The Washington Post from Washington, District of Columbia on June 26, 1921 · Page 81
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The Washington Post from Washington, District of Columbia · Page 81

Washington, District of Columbia
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Sunday, June 26, 1921
Page 81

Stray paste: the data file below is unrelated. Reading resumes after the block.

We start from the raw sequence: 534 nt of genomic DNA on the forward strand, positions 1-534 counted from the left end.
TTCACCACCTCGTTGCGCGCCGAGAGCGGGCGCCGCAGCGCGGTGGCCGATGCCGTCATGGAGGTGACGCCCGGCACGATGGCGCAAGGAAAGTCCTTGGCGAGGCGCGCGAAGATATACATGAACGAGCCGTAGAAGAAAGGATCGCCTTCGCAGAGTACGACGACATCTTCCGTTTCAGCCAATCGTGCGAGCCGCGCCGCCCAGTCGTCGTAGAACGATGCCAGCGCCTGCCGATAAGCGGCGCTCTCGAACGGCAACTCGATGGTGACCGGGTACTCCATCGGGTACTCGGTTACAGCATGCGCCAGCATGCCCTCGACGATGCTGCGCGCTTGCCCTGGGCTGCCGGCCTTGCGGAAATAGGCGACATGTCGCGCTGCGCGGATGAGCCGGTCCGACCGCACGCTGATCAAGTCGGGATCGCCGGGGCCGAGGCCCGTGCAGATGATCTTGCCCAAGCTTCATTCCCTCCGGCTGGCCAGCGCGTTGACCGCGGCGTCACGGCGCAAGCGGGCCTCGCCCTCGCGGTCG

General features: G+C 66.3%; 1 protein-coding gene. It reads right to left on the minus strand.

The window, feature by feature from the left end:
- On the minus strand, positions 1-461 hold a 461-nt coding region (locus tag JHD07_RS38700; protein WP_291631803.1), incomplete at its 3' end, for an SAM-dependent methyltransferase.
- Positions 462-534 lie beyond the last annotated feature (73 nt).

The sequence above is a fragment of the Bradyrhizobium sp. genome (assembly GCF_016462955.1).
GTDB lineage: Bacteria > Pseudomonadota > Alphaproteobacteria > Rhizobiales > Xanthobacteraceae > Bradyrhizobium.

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6 THE WASHINGTON POST* MONDAY, JUNE 27, 1921. TERMS OF* SUBSCRIPTION. Payable in Advance. Delivered by Carrier in Washington and Alexandria. Daily, Sunday/included, one year ?8.40 Paily, Sunday excepted, one year 6.00 Sunday only, one year ^-*o Daily, Sunday included, one month. Dally, Sunday excepted, one month. Sunday only, one month - $0.70 .60 .20 Dnlly nnd Sunday. One year ?10.00 SIK months 6.00 One month -85 By Mail, Postage Prepaid. Sunday Only. One year $3.00 Six months 1.60 One month . . . . " 25 Dnlly Oaly. One y e a r . . . . J7.00 Six months 3.60 One month bu All Subscriptions by Mall Payable In Advance. Xew subscriptions for T^ie Post or renewals -will not be accepted unless payment accompanies the order. Remittances should be made by drafts, checks, postofflce orders, registered letters or express orders, payable to THE WASHINGTON POST CO., Washington, D. C. EDWARD B. McLEAN, Editor-President. Entered at the postofflce at Washington. D. C., as second-class mall matter. Foreign Advertising Representatives--PAUL BLOCK. 96 Madison Avenue, New York; Century Building, Chicago; Little Building. Boston; -1311 Kresge Building, Monday, June 27, 1921. The Fight With Red Tape. O NE of the most practical reforms in the conduct of government departments is forecast by Walter F. Brown, chairman of the joint congressional committee on reorganization, in his statement that red tape must go. "Many of the governmental^ departments now are hopelessly entangled in red tape methods," he says. "We hope to substitute real business methods/' This determination on the part of the reorganization committee will be greeted with satisfaction and approval by all who have had business with the government and suffered from the interminable delays that have so decreased the efficiency of the civil service.' If the committee does nothing more than cure or improve this condition, it will amply justify its work. When a man who has business with a government department now comes to Washington, in nine cases out of ten his first act is to seek out his congressman or senator with a request to accompany him to the department. He knows that unless he can invoke some influence greater than that of a private citizen he will be passed along from one division to another until he is hopelessly enmeshed in red tape. The senator or congressman is able to obtain access to the proper official, and in most instances he can secure prompt attention. During the war business men who had contracts with the government frequently were seriously embarrassed by being unable to secure payment for goods delivered, although their claims were valid and the money was lying in the Treasury waiting for them. Unless they were able to muster enough influence to cut the red tape, their checks were delayed while creditors pressed them for payment and the difficulties of meeting their payrolls multiplied. The adjustment of canceled contracts following the close of the war has been attended by the same lack of consideration for the contractor and the same delays due to red tape. It is generally conceded that the principal cause for complaint against the unsatisfactory treatment of former service men by the government has been due to red tape, and a lack of coordination. They have resulted in delay in disposing of claims for disability pay and in rejection of claims which were believed to be just; they have been responsible for inadequate hospitalization facilities and for faults in vocational training. There are many directions in which the civil service can be improved, but Chairman Brown places his finger upon the main defect when he asserts that many of the governmental departments are now hopelessly entangled in red-tape methods. Overlapping and duplication of activities is a serious defect, and can be found in several departments. Instances where one department has been advertising for bids for certain articles while another department has a surplus of such articles stored away unused constitute another sample of wasteful methods. But when all is said and done, it will be found that' the worst trouble of all is red tape, which not-only destroys efficiency, but at the same time increases expense.' The reorganization committee having made a proper diagnosis of the case, helpful treatment may be expected from it. The remedy proposed is to substitute real business methods. If at the same time there is established a reclassification of the civil employes of the government, with prospects whicH' give them a stimulus to earnest and conscientious work, a wonderful reform will have been made. All that is needed is to adapt to the government's business the same system that is used by private business concerns. Red tape means waste of effort, time and money. It obstructs rather than facilitates the business of the government, and has no place in modern business methods. It ought to be eliminated without scruple, so far as it can be done within the law. If laws exist which foster the growth of red-tape methods, they should be revised; and no doubt the committee will find much to recommend in that direction. The Greek Dilemma. The reply of the Greek government declining the offer of the allied powers to mediate between Greece and the Turkish nationalists is not calculated to cause any great surprise. It is clear that any negotiations with Mustapha Kemal Pasha will be on the basis of a compromise at the expense of Greek aspirations in Asia Minor. The concessions made to Greece by the treaty of Sevres--the cession of Smyrna and its hinterland and the annexation of Thrace--were the triumphs of the diplomacy of M. Venizelos. The services of that statesman to the allied cause earned their reward at the peace conference. To no other Greek would such valuable concessions have been giv$n. The enthusiasm aroused in Greece by (his realization of the national aspirations was boundless. Some even regarded it as the flrst step to the reconstruction of the Greek empire with the king of the Hellenes installed once more in Constantinople as emperor of a modern Byzantium. If M. Venizelos had remained at the head of the Greek government, it is not impossible that even these aspirations might to a certain extent have been realized and that the guarding of Constantinople might have been intrusted to-Greek troops. fiut the mistake of the partisans of a greater Greece was that they ascribed these possibilities to Greek national policy as distinguished from the policy of M. Venizelos. They thought that they could get rid of the man and still profit by his genius. This illusion was even shared by King Constantine, who since his return to Athens has constantly assured his subjects of his powers of realizing the program of the statesman he supplanted. But of late he has had his doubts; the check of the Greek army on the Smyrna front and the ever-growing deficit in the treasury began to arouse his anxiety. He was forced to throw all his personal prestige into the breach and go to the front to try to restore the waning confidence of his troops.i Now the allies, to save the Greeks from disaster, have made an offer the acceptance of which would be equivalent to a confession of the bankruptcy of the royal policy. All that the powers could hope for is the consent "of the nationalists to the neutralization of Smyrna and perhaps, though it is far from sure, the cession of Thrace. The knowledge that this collapse of Greek hopes is the direct result of King Constantino's return renders his position untenable. If he should accept the allies' offer, it is doubtful if he could return to Athens. Yet its rejection probably means a complete breach with France and England, the consequences of which can hardly be less disastrous. The outlook 'for Constantine and Greece is dark, indeed. Charlie Hapsburg will soon go -on the road again in his one-act comedy "If I Were King." A California woman suggests that the Democrats adopt the rising sun as'their party emblem, but what they need is a risen son. It's high time to stop paying more to those wjio cook our food than we give to those who furnish our children with food / for thought. / A Chicago aquarium manager says that looking at a group of fish strengthens the nerves. That explains fvhy the profiteer has such nerve. For the sake of the farmers we hope that Mr. Bryan's intention to pray for rain will be more effective than his past prayers for Democratic reigns. If this Congress is anything- like Its predecessors, it will adjourn at least a day or two before the regular session on account of-mlleage. A Professional Reformer. Prom a perusal of an address s on '"Adventures of a Cheerful Reformer" by Dr. Wilbur P. Crafts, published in pamphlet form by the great Puritan himself, one is led to the conclusion that reforming as a profession is a lot of fun, but not highly remunerative. At the age of 71 Dr. Crafts says he is drawing the modest salary of $2,500 a year. The 42 books he has published have not been money makers. At that, he has had a chance to travel about the world a bit in his day and there are few ports of Europe and Asia he has not visited, sowing seeds of Puritanism in the flitting. But his reward appears to have come largely from the game rather than the \ gate receipts. "The joy of the football captain overcoming a strong.line-up; of the hunter conquering big game; of the soldier winning against great odds--all these have been mine," he says. On the financial side of the question he remarks that "in the year 1920 I bought no clothing save one pair of cuffs, one suit of underwear, two pair of socks, one necktie and a dozen and a half collars, and I bought these only because I was away from home when the need came. But for that it would,have been total abstinence on hew clothes for the year." Nothing extravagant about that wardrobe unless it be too many collars. One need never fear offending the redoubtable Dr. Crafts by referring to him as a professional reformer. He admits it and glories' in it. "Without a quiver," he says, "I call myself a professional re- · former. When we need a doctor, we want a professional doctor, not a quack. When we need a lawyer, it is a professional, not a shyster, we ask.' In the hardest of all tasks, reform, we should seek not an amateur, but an expert--a professional reformer." This is the man who has spoiled a lot of good parties in his day, and who even now is trying to prevent the exchange of courtesies between Messrs. Dempsey and Carpentier. If he had his way, there would be no Sunday ball games or movie shows, and what little joy remains to life following the enactment of the Volstead act would be eliminated. He is a Puritan by genealogy and training, and proud of it; a professional reformer, who boasts of it; an author with 42 books marked up against him. Well, here's to Dr. Crafts! He is no hypocrite. The New Airship, Something of a finished character in aerial navigation is revealed by the tests satisfactorily performed during the last three weeks by the British-built airship R-38. For fourteen days she 1 was submitted in the construction shed to various trials in lifting capacity and engine power and then she was put to her first flying test. Carrying a total of -48 persons, she sailed for six and a half hours in the night, from 7:55 p. m. to 2:25 a. m.; went over several counties and came back safely to her starting point. She is to have further trials in order to establish her thorough reliability and general airworthiness, and if she comes creditably out of these ordeals she will be handed over to an American crew for a transatlantic flight to her ultimate destination. For the people of this country the special interest attaching to the performances of the R-38 lies in the fact that she has been sold to the United States and will not only be used for the specific purpose for which she,has been bought, but will also serve as a model for a future fleet of giant airships. Her flight.across the ocean will therefore be eagerly looked forward to, for if all goes well it will mean both the inauguration of a new industry and the speedy turning of the commercial possibilities of the air into actualities. A wonderful vista of international communication and business development, in .keeping with the inventive and enterprising spirit of the present age, will thus be opened up. There is also the availability of such vessels as war engines to be considered, and it is certain to receive attention in the proper quarters, but it is to be hoped that that contingency need not be seriously taken into account in this generation. A war- weary world would certainly rejoice to see the commercial airship devoted to its proper mission as an ambassador of prosperity, peace and good will. Sims seems to thrive on his visits to the navy woodshed. WHen Greek meets Turk the pot calls the kettle black. The up-to-date burglars have perfecte^ the self-binding watchman. The man who's always putting v his foot on the gas will .soon put his foot m It. If cattle become much scarcer, the shoe men will have an excuse for the prices they charge. So far it has not been revealed whether the pirates on the Atlantic ocean are profiteers or novelists. We hear a great deal about permanent waves nowadays, but very little about the same brand of wives. If Charlie Dawes talks to Congress about the budget the way he did about the soldiers, he'll budge it. * The only trouble with business is that the merchant's prices and the buyer's circumstances came down simultaneously., If the builders are aa expert at putting up new houses as they are at putting up old rents, the home shortage is doomed. Mary Garden asks: "What is, more, beautiful than a silk-stockinged leg?" Bootleg admirers are keeping: their own counsel. The committee that cured the Canton Chinese of gambling- might try its hand now on making the leopard change its spots. WHAT OTHER PAPERS SAY France Is firm. Cleveland Plain Dealer. The flrst letter of W. C. Howells, member of the Plain Dealer staff now In Europe, presents an encouraging picture of conditions in France. It shows that the great nation which suffered most heavily duifing- the war now stands as Europe's strongest safeguard. Whatever convulsion or upheaval may disturb the era of reconstruction, there is no danger of France turning to bolshevism or any other form of political insanity. / This despite the fact that the French are considered the most effervescent, mercurial and excitable of peoples, and despite the testimony of history that France has been the leader of advanced political thought. The French revolution of 1793 was largely responsible for making- the nineteenth century a century of liberation and liberal thinking. The French revolution, even though it passed through its ·phases of blood and terror, corrected abominable abuses and set mankind on a new path. "The Russian revolution, which paved the way for the advent of bolshevism, was- as admirably conceived as the French revolution for the purpose of relieving people from oppression and a vicious system. But whereas the enthusiasts of the French revolution set out t'o convert a world that needed converting, the missionaries of Russian bolshevism have attempted to force upon the world a system not of enlightened freedom and equality, but a monstrous conception of class tyranny. If there was even a spark of good in 'bolshevism, the volatile French intellect would be immediately and strongly attracted. Mirth. Rochester Democrat and Chronicle. Mirth has been called God's medicine. There are few persons who can not testify to the saving value of a smile. There is a story told of a man who received a wire while on a business trip that his business had been wiped out by fire. The depression which followed this news threatened for a time his mental balance and he even gave serious thought to taking his own life. While in this dangerous mood he received a letter from his daughter, a girl of 9, which read: "Dear Dad'Sy: I went down to see your store that was burned and it looked awfully pretty, all covered with ice. Love and kisses from Helen." The man laughed, and the day was saved. That glint of humor wa*s like a ray of sunshine in a dark cell. The spirit of the man was released from the prison of his gloom. Lincoln on the day that he read to his cabinet the emancipation proclamation opened that important meeting by reading from Artemus Ward. When rebuked by one of his serious-minded cabinet officers for having called them into an important session to hear such nonsense, Lincoln replied: "Why don't you laugh, gentlemen? If I couldn't laugh, I would die." Emerson has said, "Nothing- will supply the want of sunshine for peaches, and to make knowledge valuable^there must be cheerfulness." Disposing of the Wooden Ships. Baltimore Sun. The shipping board's "white elephant" is its fleet of wooden ships, lying idle in American harbors, apparently without prospect of further usefulness in commerce, and almost a total loss. The suggestion is made that the American government virtually give them to the new nations of central Eu.rope--to Poland, Czechoslovakia, Esthonia, Finland, Latvia, Lithuania and Jugoslavia, 1^ they could be given, as is proposed, under stipulations that would assure their use in direct commercial intercourse with the United States, the gift might prove to be a real investment. These new nations control about 90 per cent of the former Russian seacoast on the Baltic, and Finland and Esthonia have shown much enterprise in foreign trade. They have no shipping. They would be able to use our wooden ships in lieu of anything better; it is reported that they are eager to get them. It is their only opportunity to have a shipping of the'Sr own, and if they are to remain under the tutelage of the great European powers, so far as foreign trade is concerned, it is safe to say thaty the United States will get mighty little of it and that their development will be hampered. SEEK FUND TO HONOR WILSON Former President's Ideals to Be Promoted ,by Endowment. New York, June 26.--Plans for the establishment of a fund to endow the Woodrow Wilson foundation, a movement started last March to honor the former President for his public service, were given out today by Franklin D. Roosevelt, formerly Assistant Secretary of the Navy, who is chairman of fche national committee. "Its purpose," Mr. Roosevelt said, "will be to recognize and further the ideals for which Mr. Wilson stbod. In raising a fund for the permanent endowment of this award the American people will be given an opportunity to express their appreciation of Mr. Wilson's services to humanity." Hamilton Holt, editor, will have active charge of the work as executive director of the fund. The Central Trust Company of New Ybrk will be treasurer and depository and Cleveland H. Dodge has been named chairman of the temporary executive committee. Others on this committee include Ffrank I. Cobb, Mrs. J. Malcolm Forbes, Edwin F. Gay, 'Mrs. J. Borden Harriman, Edward M. House, Adolph S. Ochs, Frank L. Polk, Miss Virginia Pijtter and Mrs. H. Otto Wittpenn. PLEA BY PANAMA TODAY. Commission Will Present Data Attacking Costa Rica Award. Arrangements have been made for the special mission from Panama to call today at the State Department to submit data supporting Panama's claim that the late Chief Justice White exceeded his authority in arbitrating the Panama-Costa Rica boundary dispute and that the award therefore is not binding, the mission announced yesterday. Secretary Hughes has signified willingness, to consider a memoranda and documentary evidence which the mission, fteaded by Narciso Garay, secretary of foreign relations of Panama, saw fit to offer. WIDOW OF FORMER BRITISH I HARDING'S CHOICE OF DAWES ' \ ATTACHE HERE WILL WED IS FORTUNATE, SAYS TAFT Lady Elcho's impending marriage to Guy Benson, of Buckhurst, Sussex, serves to recall that about five years ago formal announcement was made of his engagement to the half Amerfcan Lady Irene Curzon, daughter of the Marquis of Curzon and of his first wife, the one-time Miss Daisv Leiter, of Washington and Chicago, Lady Irene is the heiress to her father's barony of Ravendale, and on his death will become a peeress in her own right. Her engagement with Guy Benson was broken off and her subsequently rumored project of a matrimonial alliance with young Lord Lathom, which was cabled to America, did not materialize. Having inherited much of her beautiful mother's - comeliness apd charm as well as a third of her large fortune, destined, mpreover, to inherit a peerage in her own right, brought up to a great extent under the wing of Queen Alexandra, who was extremely fond of the late Lady Curzon (nee Leiter), Lady Irene exerc^es her undoubted'right to prove exacting in the choice of a partner for life, and while her heart has wavered on several occasions, she has not as yet been able to make up her mind entirely as to whom she should confide her future happiness. King's Boyhood Chum. Guy Benson served with considerable gallantry throughout the great war and is a member of the old and well-known London banking firm of Robert Benson Co., of which his father is chief partner. Buckhurst, their beautiful place in Sussex, formerly belonged to the earls of De la Warr, artd King George in his boyhood was often there with the late Lord de la Warr, who 'was one of his principal chums and playmates. Guy Benson's younger brother, Constantine, who won the distinguished service order in the great war, is marrying on Wednesday next at St. Margaret's church, Westminster, Lady Morvyth Ward, the 25-year-old daughter of the Earl of Dudley and of the late Lady Dudley, who met with her death by drowning last year while bathing at a small seaside resort near Dublin. Second Daughter of Duke. As for Lady Elcho, she is the second daughter of the Duke and Duchess of Rutland and a sister o - f the Marchioness of Anglesey and of the much-portrayed Lady Diana Cooper, now a film star. Lady Elcho after her marriage will become Lady Violet Benson. Her first husband, Lord Elcho, who fell in battle in France in J.916, spent some time at Washington as Hugo Charteris when attached to the British embassy and was visited there by his mother, now the Countess of Wemyss and of March, but then kno\vn as Lady Elcho. Lady Wemyss is one of the trio of sisters, all daughters of the late Percy S. Wyndham, whose picture by John Sargent, now of the Royal academy, has always been regarded as one of that great painter's masterpieces. Lady Elcho has two little boys by her first marriage, the elder of whom, now 9 years old, bears his father's courtesy title of Lord Elcho and is destined in due course to succeed to his grandfather's earldoms of Wemyss and of March as well as to the entailed estates of the family. Inherits Brother's Baronetcy. Great Britain's Minister Plenipotentiary at Belgrade, Sir Charles Young, has just succeeded to the eighteenth century baronetcy of his elder brother, the late Sir William Lawrence Young, who spent a number of months touring through the United States and Canada a couple of years before the great war. Sir Charles is a successful diplomat and has done well in all of the countries in which he has served, and while first secretary and councilor of the English legation at Athens married the daughter of his chief, Sir Francis Elliot, who was in charge of the British interests in Greece until the removal of King Constantine from the throne. Sir Charles has now become the chief of the Youngs of Leny in Scotland. His family is of French origin, and its founder came from France to Edinburgh as chamberlain to Mary Q.ueen of Scots on her return to her native kingdom in 1561. For his devotion to her cause he received from her a grant of the Manor of Leny. Naturally the Youngs of Leny were stanch supporters of the Stuarts. The head of the family remained loyal to the fallen dynasty, espoused their cause in 1715 and selling all the estates before the government had time to confiscate them, he sailed for the West Indies, where he soon acquired a very lucrative practice as a physician. His son became governor of Dominica, and was created a baronet by George III soon after his accession to the throne. Subsequently the Youngs of Leny moved from the West Indies back to England. They did not return to Scotland, but settled down in Berkshire, where they owned a beautiful place known as Marlow Park. It has, however, passed out of their possession, and Sir Charles, in inheriting the baronetcy, does not inherit any ancestral estate. ' Another Notable Diplomat. Sir Charles must not be confounded with that other forrfljer member of the diplomatic service wh(j bears the name of George Young, son and heir of old Sir George Young, of Formosa, on the Thames. This Formosa has no connection with the great island of that name lying midway between the Japanese archipelago and the Philippines--that island whence most of the natural camphor used on both sides of the Atlantic is obtained. The Buckingham- shire Formosa of Sir William Young is an extremely picturesque islet in the middle of the Thames, nearly opposite Lord and Lady Actor's riverside country seat of Cliveden. Formosa has been in the possession of the Dorsetshire Youngs for some 200 years, the first of their house to settle there having been Admiral Sir George Young, who played a notable role in the taking af Louisburg, of Quebec and of Havana. Sir George "Young:, the present owner of Formosa, is the great-grandson and namesake of the admiral, and on sev-i eral occasions visited the United States "and Canada when his son George was attach "1 to the British embassy at -Washington. George Young is married to a daughter of Sir Courtenay Ilbert, well known in America as clerk of the house of commons during some 30 years and as parliamentary counsel to the British treasury. MARQUISE DE FONTENOY. By WDLUAM HOWARD TAFT. It is fortunate for the country that' President Harding has insisted on making Gen. Charles Dawe.s his director of the new budget bureau and that Gen. Dawes finally has accepted. No man is better fitted for this important place than he. As comptroller of the currency under President McKinley he made an enviable record and became thoroughly familiar with government methods. Since that time he has had a long career as organizer of important business enterprises and as the founder and chief executor of a great bank and trust company. His life's work has been the study of effective economy in the production of results. Genius Shown in France. His genius for straightening out confusion and introducing method into enormous government activities was shown in France when he was one of Gen. Pershing's most successful assistants in putting the American expeditionary forces on a real campaign footing. Gen. Dawes accepts this important but subordinate post from a sheer sense of duty and love of the task. He has given much study to the necessity for reform in governmental methods of doing business and has spoken much on the necessity for a budget. He is not a mere theorist. He knows whereof he speaks in a practical way. He ha^ the courage to act and speak when he feels that the public interest demands. He does not allow political considerations to affect his course. Proof of Harding's Interest. He has at times startled the country with a rough emphasis that many thought might have been just as effective "without the taste on it." But this was one of the defects of his qualities. He enters upon his duties, not for high station, not for great emolument, but because the job is one that ought to be done, one which he is peculiarly fitted to do, one in which he finds the challenge to his capacity and success, one which will bring him the reward of having really helped this country. By drafting Gen. Dawes President Harding has shown his deep interest and concern in budget reform. With his intimate knowledge of the general's personality, the President's selection gives an earnest indication of his willingness **to go the limit" to secure real results. (Copyright, 1921, by the Public Ledger Co.) CHATS WITH VISITORS LINKS CANADA AND INDIES. ChurchUl Urges Close Union of Dominion and Islands. London, June 26.--"The more the West Indies are linked up with Canada the more certain the future will be," said Winston Spencer,- Churchill, secretary of state for the colonies, at a banquet given to the Prince" of Wales by the West Indies committee Saturday. Mr. Churchill pointed out that at the imperial conference Canada really was not complete, commercially or geographically, unless associated with the West Indies, and he was confident that the more these two great portions of the British empire were interested in each other the greater the benefits would be for both. The problem of communication between Canada and the West Indies could not be left where it was at present, said the secretary, and he was ready to make the strongest representation to the British cabinet on that subject and hoped soon to make a definite announcement. "What the nation needs now more thai* anything else is a resumption of building," said Homer W. Strohm, of. Philadelphia, at the Shoreham. "No one, of course, knows just how many houses we actually need to relieve the situation, but the number must be«-away up in the thousands. In one of the trade journals I recently saw figures showing that the amount of building needed Would cost $55,000,000, at an average cost of $5,000 a dwelling. "Whatever the figures are, there is no gainsaying the fact that we need an intensive building campaign of nation-wide scope The only way to bring this about is for the building trades to assure a stable condition, and they can do that by taking their medicine in the same manner that other business men and workingmen have done in the receding wave of reconstruction. Of course, every man hates to yield . an inch in the matter of salary or wage, but the day has come when every right- thinking man will make this sacrifice. Otherwise we w i l l ^ b e at loggerheads many more months, if not years, to come. "When all is said and done, the members of the building trades should be guided by the supreme fact that the American people are not building. So long as there is this inactivity in the building- line there will be corresponding loss of money, in profits and wages, in the building trades The people seemingly are convinced that the prices of building materials are too high. And I believe as they do The Lockwood committee, which has been investigating conditions in the building trades in B u f falo, N. T., recently made astounding revelations. Some of the builders have been profiteers of the worst order. Now that they are being shown up, there might be a chance for a poor man to build his home. Only that will save the nation and mark return of nation-wide building." k Vast Trade Opportunities in China. "The economic development of China Is just beginning," declared Dr. Y. T Tsur. counselor of the Chinese special mission to America. "When it is f u l l y u n d ay-and that time is near at hand--the opportunities open to American investors will be great, indeed Sometimes China is re- - ferred to as a sleeping giant China is ft giant, put is not sleeping. It has awakened. More than that, it is filled w i t h inspiration. Its people are keen to the possibilities and are determined to make the best of every opportunity To this end China is watching w i t h interest every phase of America's activity. The youngest of the great nations has paved a way for others to follow, and China knows and appreciates the advancement made here in the past quarter of a century American inventive genius has been a spur and a stimulus to Chinese students for the past generation. "Few realize that China is a larger country tharr America; that there are 4.278,000 square miles of t e r r i t o r y the boundary l i n e s of China, a-- against 3.000,000 square miles in America Also, the population of China is almost four times as great as that of America, China having a population of 427,000.000, as against America's 110,000.000, according to the latest census. These figures alone will give some idea of what a w a i t s American merchants when the trade between China and this country is developed to its highest degree." LORD LEE ENLARGES GIFT. Adds 1,300 Acres to Estate for Home of Prime Minister. London, June 14 (By the Associated Press).--Lord Lee, who recently donated to the nation his beautiful country residence Chequers, in Buckinghamshire, as a residence for the prime minister, has now considerably enlarged his gift. He has added to it several farms, aggregating about 700 "acres, and some 600 acres of woodland. , The farms are fully equipped with live stock and up-to-date farm machinery, buddings, barns and' growing crops, and include seven cottages just completed With the woodlands goes a new steam sawmill. The ministry of agriculture will be the custodian of the property. The minister of agriculture hopes to utilize the gift not only to help educate farmers, but also "the'prime minister, whoever he may happen to be. MANY AMERICANS IN LONDON. Remain After Attending Polo and Golf Matches; Harvey Reception. London, June 26.--Hundreds of Americans are remaining in London jn spite of the fact that the international polo and golf tournaments have been played. Among the Americans present at the third reception of the American Ambassador and Mrs. George Harvey were Mr. and Mrs. Arthur Bliss Lane, Mr. Hugh J. McGowan, Mr. and Mrs. Horace White, Mrs. Charles Cobb, Mrs. H. Morgan Hill, Miss Elinor Thompson, Mrs. E. W. Van Rensselaer, Mr. and Mrs. Edward Everett Blodgett, Maj. and Mrs. Robert'F. Hyatt, Mr, and Mrs. Robert B. Dana, Mr. Eugene Littauer. Miss Margaret Treadwell and Lieut. Charles L. Downing. Others there were Viscolint and Viscountess Northcliffe, Countess of Portsmouth, Lady Lambourne, Lady Playfair, Sir Hug-h and Lady Bell, Lady Lowther and Lady Lloyd. (Copyright, 0#21, by the New York Herald.) $7,250,000 GIVEN FOR CHINA. The new prohibition enforcement chief Is a farmer, Which ought to make him friendly to all Irrigation projects. The difference, between a flea and a wasp Is that the latter is always 'there when you put yonr finger on him. Cost of Famine Fund Drive Estimated at Only 3 Per cent. New York, June 26.--Thomas W. Lamont, chairman of the American committee for China famine fund, announced today that $7,250,000 was contributed during the campaign, which ended June 9. The cost of raising this amount was estimated at about 3 per cent. Relief organizations in China, Mr. Lamont said, raised $6,000,000 gold exclusive of the government loan. The low cost of the campaign, the chairman stated, had been due in part to the determlnatloh of the committee "not to conduct an elaborate drive, but even more- to the devotion of thousands of volunteer workers. . , . ^. __.,, Creed for American Business Men. "AVe are American business men "We have confidence in the products we sell and in the men who make them. "We believe in q u a l i t y above everything and in buying we accept only material of known value. "We believe m service, courtes and fair dealings with customers. "We believe in the great American nation and in its destiny to lead the world al] things "When we cease to believe in ourselves and our business, when we lose f a i t h our fellow men, we want to bo t a k e to some l o n e l y spot and buried way deep. "That is a creed that every American business man should have pasted in his hat or hanging- over his office desk." remarked E. J. Dyer, of Plamville, Conn , at the Willard. "Written by A r t h u r E Avoy, editor of the Advocate, a periodical devoted to the interest of harness makers, the creed is now being sent gratis to hardware men in various parts of the United States. "As we t h i n k , so we are Psychology plays a big part in our lives. This being true, any business man who lives up to the creed as here given w i l l notice a change in his mental attitude. He w i l become a better business man and a better American." ARGENTINE HONORS ITS HERO. Centenary of Birth of Gen. Mitre Is Celebrated Widely. Buenos Aires, June 26.--The centenary of the birth of Gen Bartolome Mitre, soldier, statesman and author, who, as president of the nation, guided Argentina through a critical war period while Abraham Lincoln was confronting a similar problem in the United States, was celebrated here Saturday. Patriotic societies, schools and other organizations prepared exercises in honor of his memory and a. number of government departments participated in the ceremonies. Coincidentally, the hundredth anniversary of the birth of Dr. William Rawson, orator, statesman and physician, who was a staunch supporter of Gen. Mitre and a member of his cabinet, was also celebrated today. The,, day was declared a public holiday throughout Argentina PLYMOUTH ROCK IS REPAIRED. Three Pieces Are Joined Together on Their Former Site. Plymouth, Mass, June 26--Plymouth rock has been put together again. The boulder took on something of its original aspect when the three pieces into which it had split since the forefathers landed on it were taken out of a nearby building, Joined on its former site and prepared to withstand the elements again. The rock, now entirely exposed for the first time In years, will be covered with canopy to be erected by the Society of Colonial Dam«a. The work of restoration was in connection with the observance this year of the tercentenary of the landing of the Pilgrims. . _